Create Flawless + Inspiring Podcasts

I’m a podcast fanatic – I soak up fresh interviews every week. I devour the wisdom of a clever podcast like a hungry soul, and I can honestly say some podcasts have changed my life.

As a recovering journalist, I can get quite restless when listening to interviews. If they’re super interesting and juicy, I’ll hang onto every word. If they’re not moving at a good pace, or I can’t hear one side of the conversation, I won’t finish it. I know they can be tricky to get right, so I came up with ten points to help you make magic every time.

 

podcastlg

 

So what makes for a good interview? Here are my thoughts…

  1. Do your research on the subject you’re talking about as well as the person you’re talking to. This is critical. When you know more, you can move fluidly, dancing around topics and ideas, and get some gold along the way.
  1. Interview people who are fascinating, have an interesting story, and are great talkers. Find their passions and bring to life their unique story. Be curious. And write an introduction for them, don’t ask them to introduce themselves.
  1. Get yourself pumped before you start with a little disco party or large pot of tea/coffee/plate of brownies. Rehearse the questions with a firm, clear voice and a smile – if it’s your first time, record yourself asking the questions, listen to the recording, and take notes. Even if the subject matter is delicate, your voice needs to be clearly audible.
  1. Keep up a nice, swift pace. Podcast interviews should sound like an inspiring conversation between two people. When things start to drag along, you need to bring it back to a sweet rhythm. Don’t let the interviewee take 20 minutes to answer one question (unless that’s how you roll).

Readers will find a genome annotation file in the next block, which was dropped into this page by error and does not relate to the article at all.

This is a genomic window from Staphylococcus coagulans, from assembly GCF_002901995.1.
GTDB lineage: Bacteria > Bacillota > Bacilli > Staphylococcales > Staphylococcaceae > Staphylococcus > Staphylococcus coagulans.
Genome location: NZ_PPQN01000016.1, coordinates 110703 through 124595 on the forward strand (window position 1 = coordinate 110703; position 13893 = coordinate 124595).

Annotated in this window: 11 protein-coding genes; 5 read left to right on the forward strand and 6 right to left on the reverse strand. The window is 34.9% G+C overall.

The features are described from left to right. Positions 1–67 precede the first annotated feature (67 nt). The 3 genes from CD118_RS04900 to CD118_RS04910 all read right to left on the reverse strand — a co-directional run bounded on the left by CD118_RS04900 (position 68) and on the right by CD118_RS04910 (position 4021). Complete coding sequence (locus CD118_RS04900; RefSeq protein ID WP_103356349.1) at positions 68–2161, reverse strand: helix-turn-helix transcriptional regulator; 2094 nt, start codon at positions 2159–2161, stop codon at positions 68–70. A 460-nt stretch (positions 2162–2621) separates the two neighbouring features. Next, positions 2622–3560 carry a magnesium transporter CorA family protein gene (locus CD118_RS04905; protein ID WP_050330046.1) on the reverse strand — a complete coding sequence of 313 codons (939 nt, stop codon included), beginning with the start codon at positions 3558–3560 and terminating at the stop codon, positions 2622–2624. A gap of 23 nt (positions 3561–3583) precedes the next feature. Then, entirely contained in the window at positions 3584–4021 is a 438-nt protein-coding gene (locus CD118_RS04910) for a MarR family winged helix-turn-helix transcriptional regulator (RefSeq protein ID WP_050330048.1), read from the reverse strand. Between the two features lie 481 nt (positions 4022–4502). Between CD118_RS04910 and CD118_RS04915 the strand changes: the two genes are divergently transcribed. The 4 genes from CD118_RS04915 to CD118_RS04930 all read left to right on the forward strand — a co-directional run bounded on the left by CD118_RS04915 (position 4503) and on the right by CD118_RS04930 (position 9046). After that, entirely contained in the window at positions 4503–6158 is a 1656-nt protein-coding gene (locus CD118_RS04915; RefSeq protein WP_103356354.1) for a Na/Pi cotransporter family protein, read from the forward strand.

1. Create a seamless flow. Flow comes from having a clear direction that you want your interview to take – a list of questions that work well, one after the other, is a good place to start – as well as the ability to respond to the other person in the moment. Listen intently to what they’re saying, and ask them to clarify anything that you’re curious about. If you’re curious, your listeners will be curious.
  1. Learn how to segue. Fun conversations will eventually take a turn down an unexpected path, and the best way to bring it back to your questions is to segue smoothly. Such as: “Speaking of meditation, I wanted to ask you about your daily routine”. Segues can be hard when there’s no obvious way to connect the current conversation to the next question; so when in doubt, say: “Another subject I wanted to dig into today was…”.
  1. Pause. The real stardust in an interview often lies after a pause. Let them answer each question, but leave space to let them continue if you have a feeling they have more to say. You need to keep things moving, but there’s no need to rush.
  1. Keep focused on your interviewee. It’s easy to get excited about a topic that arises and want to tell your story, but there’s limited time for your stuff in an interview. As awesome as you are, the podcast is not about you. Feel free to jump in anytime, but personal references need to be relevant and brief.
  1. Don’t let the listener get distracted. Get yourself a good microphone, record in a space with limited background noise (preferably a studio – or at least close your windows and curtains at home and ask the neighbour to turn off the leaf blower for an hour), take off noisy jewellery, and use a quiet ballpoint pen to take notes during the interview.
  1. Be on time. Be openly grateful. And finish when you say you will.

 

Above all, the best thing you can do is bring out the humanity of another person.

Tell their story, flaws and all. Ask considered questions. And never stop searching for the gold.

All love

KF_Sig_Blog

 

 

 

Thanks for sharing…

 

Save

Save

Save

2 Comments

  1. Brilliant points Kris! For someone who is completely new to any kind of recording these are great things to consider pre recording. I love listening to podcasts and when they seem to flow with more of a conversational feel it makes my experience so much better and I’m more likely to listen to more from the same person. xx

    • Thank you beautiful! The flow is not easy to get straight away, but it definitely comes with practice. I hate listening to my own interviews (my deep voice! the umms and ahhs!), but it’s so valuable to become a better interviewer… xxx

Leave a Reply

Your email address will not be published. Required fields are marked *